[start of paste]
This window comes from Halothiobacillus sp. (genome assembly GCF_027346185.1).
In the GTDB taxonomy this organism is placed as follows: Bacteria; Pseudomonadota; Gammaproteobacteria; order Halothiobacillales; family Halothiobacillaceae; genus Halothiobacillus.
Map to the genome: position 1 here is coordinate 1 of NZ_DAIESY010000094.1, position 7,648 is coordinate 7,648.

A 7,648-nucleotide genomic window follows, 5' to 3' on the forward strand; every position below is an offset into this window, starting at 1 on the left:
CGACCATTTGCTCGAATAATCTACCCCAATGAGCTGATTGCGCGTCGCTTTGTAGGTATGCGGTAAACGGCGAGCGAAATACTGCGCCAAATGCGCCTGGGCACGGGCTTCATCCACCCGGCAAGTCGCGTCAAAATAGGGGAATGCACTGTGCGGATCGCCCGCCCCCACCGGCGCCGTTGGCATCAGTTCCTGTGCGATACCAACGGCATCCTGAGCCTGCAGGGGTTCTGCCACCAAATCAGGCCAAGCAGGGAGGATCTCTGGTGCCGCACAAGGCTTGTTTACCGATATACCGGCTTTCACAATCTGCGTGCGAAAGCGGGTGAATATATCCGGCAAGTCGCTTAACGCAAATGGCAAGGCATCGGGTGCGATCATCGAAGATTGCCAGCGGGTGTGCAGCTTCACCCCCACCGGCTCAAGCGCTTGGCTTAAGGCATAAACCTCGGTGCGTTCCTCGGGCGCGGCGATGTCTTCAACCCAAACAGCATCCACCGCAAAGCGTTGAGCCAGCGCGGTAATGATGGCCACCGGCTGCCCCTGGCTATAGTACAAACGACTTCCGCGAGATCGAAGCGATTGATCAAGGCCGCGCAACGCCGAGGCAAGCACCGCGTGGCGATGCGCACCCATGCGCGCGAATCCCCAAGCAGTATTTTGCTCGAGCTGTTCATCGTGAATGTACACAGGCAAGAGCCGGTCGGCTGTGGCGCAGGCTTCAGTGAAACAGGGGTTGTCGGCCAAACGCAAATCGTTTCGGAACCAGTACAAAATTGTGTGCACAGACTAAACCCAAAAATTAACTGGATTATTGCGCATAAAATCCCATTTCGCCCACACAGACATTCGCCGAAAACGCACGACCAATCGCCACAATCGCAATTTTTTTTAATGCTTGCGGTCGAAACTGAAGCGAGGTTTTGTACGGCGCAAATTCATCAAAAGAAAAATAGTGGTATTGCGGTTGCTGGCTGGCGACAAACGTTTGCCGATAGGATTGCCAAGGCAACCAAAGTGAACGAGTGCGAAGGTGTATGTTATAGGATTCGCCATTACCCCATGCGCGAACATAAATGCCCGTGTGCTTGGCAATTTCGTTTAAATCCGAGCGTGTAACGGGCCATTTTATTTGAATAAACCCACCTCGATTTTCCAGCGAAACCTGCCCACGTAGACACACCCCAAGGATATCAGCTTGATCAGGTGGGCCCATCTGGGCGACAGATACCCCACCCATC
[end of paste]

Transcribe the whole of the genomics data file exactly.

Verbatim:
This window comes from Halothiobacillus sp. (genome assembly GCF_027346185.1).
In the GTDB taxonomy this organism is placed as follows: Bacteria; Pseudomonadota; Gammaproteobacteria; order Halothiobacillales; family Halothiobacillaceae; genus Halothiobacillus.
Map to the genome: position 1 here is coordinate 1 of NZ_DAIESY010000094.1, position 7,648 is coordinate 7,648.

A 7,648-nucleotide genomic window follows, 5' to 3' on the forward strand; every position below is an offset into this window, starting at 1 on the left:
CGACCATTTGCTCGAATAATCTACCCCAATGAGCTGATTGCGCGTCGCTTTGTAGGTATGCGGTAAACGGCGAGCGAAATACTGCGCCAAATGCGCCTGGGCACGGGCTTCATCCACCCGGCAAGTCGCGTCAAAATAGGGGAATGCACTGTGCGGATCGCCCGCCCCCACCGGCGCCGTTGGCATCAGTTCCTGTGCGATACCAACGGCATCCTGAGCCTGCAGGGGTTCTGCCACCAAATCAGGCCAAGCAGGGAGGATCTCTGGTGCCGCACAAGGCTTGTTTACCGATATACCGGCTTTCACAATCTGCGTGCGAAAGCGGGTGAATATATCCGGCAAGTCGCTTAACGCAAATGGCAAGGCATCGGGTGCGATCATCGAAGATTGCCAGCGGGTGTGCAGCTTCACCCCCACCGGCTCAAGCGCTTGGCTTAAGGCATAAACCTCGGTGCGTTCCTCGGGCGCGGCGATGTCTTCAACCCAAACAGCATCCACCGCAAAGCGTTGAGCCAGCGCGGTAATGATGGCCACCGGCTGCCCCTGGCTATAGTACAAACGACTTCCGCGAGATCGAAGCGATTGATCAAGGCCGCGCAACGCCGAGGCAAGCACCGCGTGGCGATGCGCACCCATGCGCGCGAATCCCCAAGCAGTATTTTGCTCGAGCTGTTCATCGTGAATGTACACAGGCAAGAGCCGGTCGGCTGTGGCGCAGGCTTCAGTGAAACAGGGGTTGTCGGCCAAACGCAAATCGTTTCGGAACCAGTACAAAATTGTGTGCACAGACTAAACCCAAAAATTAACTGGATTATTGCGCATAAAATCCCATTTCGCCCACACAGACATTCGCCGAAAACGCACGACCAATCGCCACAATCGCAATTTTTTTTAATGCTTGCGGTCGAAACTGAAGCGAGGTTTTGTACGGCGCAAATTCATCAAAAGAAAAATAGTGGTATTGCGGTTGCTGGCTGGCGACAAACGTTTGCCGATAGGATTGCCAAGGCAACCAAAGTGAACGAGTGCGAAGGTGTATGTTATAGGATTCGCCATTACCCCATGCGCGAACATAAATGCCCGTGTGCTTGGCAATTTCGTTTAAATCCGAGCGTGTAACGGGCCATTTTATTTGAATAAACCCACCTCGATTTTCCAGCGAAACCTGCCCACGTAGACACACCCCAAGGATATCAGCTTGATCAGGTGGGCCCATCTGGGCGACAGATACCCCACCCATC